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Five of 6 HIV-infected children receiving TDF experienced absolute decreases in BMD. Two pre-pubertal subjects experienced greater than 6% BMD decreases. One was the smallest child and experienced a 27% decrease, necessitating withdrawal of TDF. Subsequently, her BMD recovered. Monitoring of HIV-infected children requiring treatment with TDF is warranted.
Tenofovir disoproxil fumarate (TDF, Viread®, Gilead Sciences, Inc., Foster City, California) is approved for use in HIV-infected adults but not in HIV-infected children. In a previous clinical trial, we studied a 75 mg formulation of TDF in treatment-experienced HIV-infected children (1–3). In that study, subjects received either 225 mg or 300 mg of TDF (target dose was 175 mg/m2; median administered dose was 208 mg/m2), and achieved tenofovir exposures close to those achieved in adults receiving 300 mg. The use of TDF-containing highly active antiretroviral therapy (HAART) in that trial was associated with a >6% decline in bone mineral density (BMD) in one-third of the subjects. We designed this second study, an open-label trial to evaluate lumbar spine BMD during and following treatment with TDF in a separate cohort of HIV-infected children and adolescents receiving 300 mg of TDF off-label as part of a new HAART regimen.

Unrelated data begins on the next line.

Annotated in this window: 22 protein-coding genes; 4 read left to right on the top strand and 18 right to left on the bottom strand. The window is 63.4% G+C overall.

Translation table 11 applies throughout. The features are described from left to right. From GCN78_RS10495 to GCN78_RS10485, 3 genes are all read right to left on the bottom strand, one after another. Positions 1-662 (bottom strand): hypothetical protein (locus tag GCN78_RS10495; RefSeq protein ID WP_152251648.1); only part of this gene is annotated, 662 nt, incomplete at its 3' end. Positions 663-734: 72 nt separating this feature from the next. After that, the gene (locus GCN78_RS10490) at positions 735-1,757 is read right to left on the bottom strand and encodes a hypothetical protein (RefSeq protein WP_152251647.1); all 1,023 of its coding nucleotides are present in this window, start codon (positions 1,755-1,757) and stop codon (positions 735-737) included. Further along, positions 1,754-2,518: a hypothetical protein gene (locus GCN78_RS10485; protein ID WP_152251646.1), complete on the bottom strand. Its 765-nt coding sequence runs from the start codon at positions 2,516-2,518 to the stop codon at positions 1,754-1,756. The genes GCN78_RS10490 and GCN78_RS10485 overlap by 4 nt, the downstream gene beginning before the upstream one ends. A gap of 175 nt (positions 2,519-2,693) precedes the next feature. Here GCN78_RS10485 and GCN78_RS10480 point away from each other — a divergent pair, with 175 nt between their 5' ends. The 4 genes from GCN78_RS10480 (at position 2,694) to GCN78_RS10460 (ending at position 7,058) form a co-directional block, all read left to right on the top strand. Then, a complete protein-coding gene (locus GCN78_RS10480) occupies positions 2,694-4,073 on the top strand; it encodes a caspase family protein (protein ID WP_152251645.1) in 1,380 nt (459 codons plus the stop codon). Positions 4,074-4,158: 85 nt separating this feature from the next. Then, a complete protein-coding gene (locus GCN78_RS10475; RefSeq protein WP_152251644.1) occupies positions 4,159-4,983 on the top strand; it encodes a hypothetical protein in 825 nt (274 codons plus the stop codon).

The primary objective of this study was to characterize the change in BMD, as measured by lumbar spine dual-energy x-ray absorptiometry (DXA; QDR 4500; Hologic, Bedford, Massachusetts), during and following treatment with TDF-containing HAART. Originally, 40 subjects were to be studied, but the trial was terminated early because of administrative reasons unrelated to the trial. We now report on the 6 subjects who underwent a DXA scan prior to receiving 300 mg TDF as part of a new HAART regimen. The National Cancer Institute Institutional Review Board approved the protocol. Informed consent was obtained from the parents or guardians. Inclusion criteria included age between 4 and 21 years, AST and ALT ≤ 7.5 times upper limit of normal, and age-adjusted normal serum creatinine. Physical examinations, pubertal staging, routine laboratory studies, measurements of bone formation markers (bone-specific alkaline phosphatase and osteocalcin), and DXA scans were performed at baseline, 12, 24, and 48 weeks, and at later timepoints in some. Subjects who experienced a confirmed >6% loss in BMD and had or developed a BMD Z score < −2.5 discontinued TDF but remained on study to assess recovery. BMD Z-scores were calculated using published databases (4, 5). Glomerular filtration rate was estimated using the Schwartz formula (6).